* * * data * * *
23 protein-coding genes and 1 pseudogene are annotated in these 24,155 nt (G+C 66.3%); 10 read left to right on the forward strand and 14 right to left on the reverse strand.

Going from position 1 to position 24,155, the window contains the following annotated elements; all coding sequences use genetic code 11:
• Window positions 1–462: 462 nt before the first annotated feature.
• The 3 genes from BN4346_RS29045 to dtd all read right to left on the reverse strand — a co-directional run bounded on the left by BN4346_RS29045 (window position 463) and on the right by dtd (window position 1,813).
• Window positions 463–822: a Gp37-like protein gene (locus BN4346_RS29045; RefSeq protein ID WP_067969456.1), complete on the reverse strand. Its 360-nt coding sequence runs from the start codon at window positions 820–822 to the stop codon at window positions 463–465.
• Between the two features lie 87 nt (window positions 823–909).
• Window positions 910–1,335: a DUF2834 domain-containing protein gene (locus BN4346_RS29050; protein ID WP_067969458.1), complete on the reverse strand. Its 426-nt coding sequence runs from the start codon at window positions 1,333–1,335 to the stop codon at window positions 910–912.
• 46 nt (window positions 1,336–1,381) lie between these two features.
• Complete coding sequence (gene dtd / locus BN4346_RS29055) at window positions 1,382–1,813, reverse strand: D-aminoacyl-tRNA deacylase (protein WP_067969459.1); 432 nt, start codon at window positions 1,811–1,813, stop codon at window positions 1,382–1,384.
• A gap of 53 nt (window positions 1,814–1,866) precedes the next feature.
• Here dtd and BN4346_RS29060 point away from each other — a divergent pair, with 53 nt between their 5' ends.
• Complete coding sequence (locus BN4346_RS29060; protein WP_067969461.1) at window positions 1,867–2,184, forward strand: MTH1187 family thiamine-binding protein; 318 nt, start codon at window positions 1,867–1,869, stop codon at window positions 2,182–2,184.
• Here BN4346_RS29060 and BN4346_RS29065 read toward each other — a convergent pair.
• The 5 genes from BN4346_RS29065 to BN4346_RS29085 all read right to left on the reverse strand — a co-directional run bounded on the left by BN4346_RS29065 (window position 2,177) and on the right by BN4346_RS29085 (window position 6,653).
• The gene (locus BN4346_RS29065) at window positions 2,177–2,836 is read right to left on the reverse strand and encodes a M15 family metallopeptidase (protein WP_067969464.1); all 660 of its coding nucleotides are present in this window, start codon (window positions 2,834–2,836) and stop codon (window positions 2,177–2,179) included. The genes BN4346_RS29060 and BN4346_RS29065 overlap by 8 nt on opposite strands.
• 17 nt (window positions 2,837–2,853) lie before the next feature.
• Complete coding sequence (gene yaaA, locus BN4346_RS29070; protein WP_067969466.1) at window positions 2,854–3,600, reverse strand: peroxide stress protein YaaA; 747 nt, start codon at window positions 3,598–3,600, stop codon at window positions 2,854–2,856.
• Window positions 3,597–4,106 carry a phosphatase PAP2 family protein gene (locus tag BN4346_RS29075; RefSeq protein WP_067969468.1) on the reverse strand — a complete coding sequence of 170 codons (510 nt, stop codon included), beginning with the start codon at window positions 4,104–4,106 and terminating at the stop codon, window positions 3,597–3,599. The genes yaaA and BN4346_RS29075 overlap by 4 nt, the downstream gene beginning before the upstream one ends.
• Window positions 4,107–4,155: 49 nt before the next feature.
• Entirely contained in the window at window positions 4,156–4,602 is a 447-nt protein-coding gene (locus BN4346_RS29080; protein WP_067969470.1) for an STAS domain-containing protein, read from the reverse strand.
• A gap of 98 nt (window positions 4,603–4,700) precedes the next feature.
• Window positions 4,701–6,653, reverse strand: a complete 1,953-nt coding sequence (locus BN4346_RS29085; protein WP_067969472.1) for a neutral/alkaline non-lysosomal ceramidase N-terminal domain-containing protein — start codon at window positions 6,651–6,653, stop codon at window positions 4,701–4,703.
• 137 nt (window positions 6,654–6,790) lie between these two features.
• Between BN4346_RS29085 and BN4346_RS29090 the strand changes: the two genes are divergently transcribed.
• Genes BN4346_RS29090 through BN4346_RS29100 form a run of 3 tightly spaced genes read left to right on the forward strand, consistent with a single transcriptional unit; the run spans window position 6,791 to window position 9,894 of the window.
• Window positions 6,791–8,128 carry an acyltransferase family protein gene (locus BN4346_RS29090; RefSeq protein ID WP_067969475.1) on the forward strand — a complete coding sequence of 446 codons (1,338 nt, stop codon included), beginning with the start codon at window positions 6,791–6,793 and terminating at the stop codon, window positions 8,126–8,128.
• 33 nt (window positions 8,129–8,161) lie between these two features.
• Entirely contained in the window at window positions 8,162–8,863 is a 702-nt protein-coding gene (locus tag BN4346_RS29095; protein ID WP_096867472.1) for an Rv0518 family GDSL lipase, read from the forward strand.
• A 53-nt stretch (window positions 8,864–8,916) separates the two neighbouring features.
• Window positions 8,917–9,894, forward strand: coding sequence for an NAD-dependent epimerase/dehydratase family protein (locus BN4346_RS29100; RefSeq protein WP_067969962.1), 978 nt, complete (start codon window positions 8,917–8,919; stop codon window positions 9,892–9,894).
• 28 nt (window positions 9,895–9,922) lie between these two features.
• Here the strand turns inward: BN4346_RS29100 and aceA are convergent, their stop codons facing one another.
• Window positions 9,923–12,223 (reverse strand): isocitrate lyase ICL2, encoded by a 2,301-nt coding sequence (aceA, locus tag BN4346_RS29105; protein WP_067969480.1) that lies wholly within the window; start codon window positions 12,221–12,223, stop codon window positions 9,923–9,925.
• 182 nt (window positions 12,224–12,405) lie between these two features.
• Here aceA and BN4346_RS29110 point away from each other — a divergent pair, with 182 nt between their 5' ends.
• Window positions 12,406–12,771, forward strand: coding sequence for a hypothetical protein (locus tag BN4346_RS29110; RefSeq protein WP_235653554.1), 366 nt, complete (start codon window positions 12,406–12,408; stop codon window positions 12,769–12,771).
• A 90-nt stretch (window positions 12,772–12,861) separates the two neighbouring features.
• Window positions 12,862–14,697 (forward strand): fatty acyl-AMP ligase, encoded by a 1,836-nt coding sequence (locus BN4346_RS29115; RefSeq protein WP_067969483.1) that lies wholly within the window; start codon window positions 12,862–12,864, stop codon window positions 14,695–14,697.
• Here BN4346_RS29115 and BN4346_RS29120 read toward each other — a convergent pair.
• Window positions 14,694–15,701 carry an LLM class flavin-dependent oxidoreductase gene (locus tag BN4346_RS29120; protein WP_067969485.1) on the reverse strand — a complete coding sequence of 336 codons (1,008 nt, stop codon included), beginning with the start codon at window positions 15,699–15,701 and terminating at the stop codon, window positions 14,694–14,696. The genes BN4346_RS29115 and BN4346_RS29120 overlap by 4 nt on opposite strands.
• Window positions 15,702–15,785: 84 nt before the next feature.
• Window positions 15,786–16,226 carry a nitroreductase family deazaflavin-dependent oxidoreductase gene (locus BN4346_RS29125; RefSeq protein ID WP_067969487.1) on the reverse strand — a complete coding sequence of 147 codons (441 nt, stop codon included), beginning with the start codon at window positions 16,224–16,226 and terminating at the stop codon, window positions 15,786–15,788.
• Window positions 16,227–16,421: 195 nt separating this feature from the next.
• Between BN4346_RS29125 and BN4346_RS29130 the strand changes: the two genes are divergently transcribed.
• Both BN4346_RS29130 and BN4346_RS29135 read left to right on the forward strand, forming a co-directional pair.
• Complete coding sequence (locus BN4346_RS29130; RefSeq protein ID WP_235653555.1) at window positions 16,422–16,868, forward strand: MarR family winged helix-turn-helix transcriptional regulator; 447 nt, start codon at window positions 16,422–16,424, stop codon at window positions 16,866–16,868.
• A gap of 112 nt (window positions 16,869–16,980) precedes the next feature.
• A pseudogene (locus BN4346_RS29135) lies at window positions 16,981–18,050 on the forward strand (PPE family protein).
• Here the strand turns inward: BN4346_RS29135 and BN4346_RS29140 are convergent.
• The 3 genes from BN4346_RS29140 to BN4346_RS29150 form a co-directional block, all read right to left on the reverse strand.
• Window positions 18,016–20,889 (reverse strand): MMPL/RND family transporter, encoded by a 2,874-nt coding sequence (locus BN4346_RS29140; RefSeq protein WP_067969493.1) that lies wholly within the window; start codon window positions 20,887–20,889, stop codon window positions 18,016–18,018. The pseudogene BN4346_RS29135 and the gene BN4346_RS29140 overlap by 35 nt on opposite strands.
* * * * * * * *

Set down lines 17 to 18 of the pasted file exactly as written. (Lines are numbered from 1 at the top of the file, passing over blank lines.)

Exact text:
• Complete coding sequence (gene yaaA, locus BN4346_RS29070; protein WP_067969466.1) at window positions 2,854–3,600, reverse strand: peroxide stress protein YaaA; 747 nt, start codon at window positions 3,598–3,600, stop codon at window positions 2,854–2,856.
• Window positions 3,597–4,106 carry a phosphatase PAP2 family protein gene (locus tag BN4346_RS29075; RefSeq protein WP_067969468.1) on the reverse strand — a complete coding sequence of 170 codons (510 nt, stop codon included), beginning with the start codon at window positions 4,104–4,106 and terminating at the stop codon, window positions 3,597–3,599. The genes yaaA and BN4346_RS29075 overlap by 4 nt, the downstream gene beginning before the upstream one ends.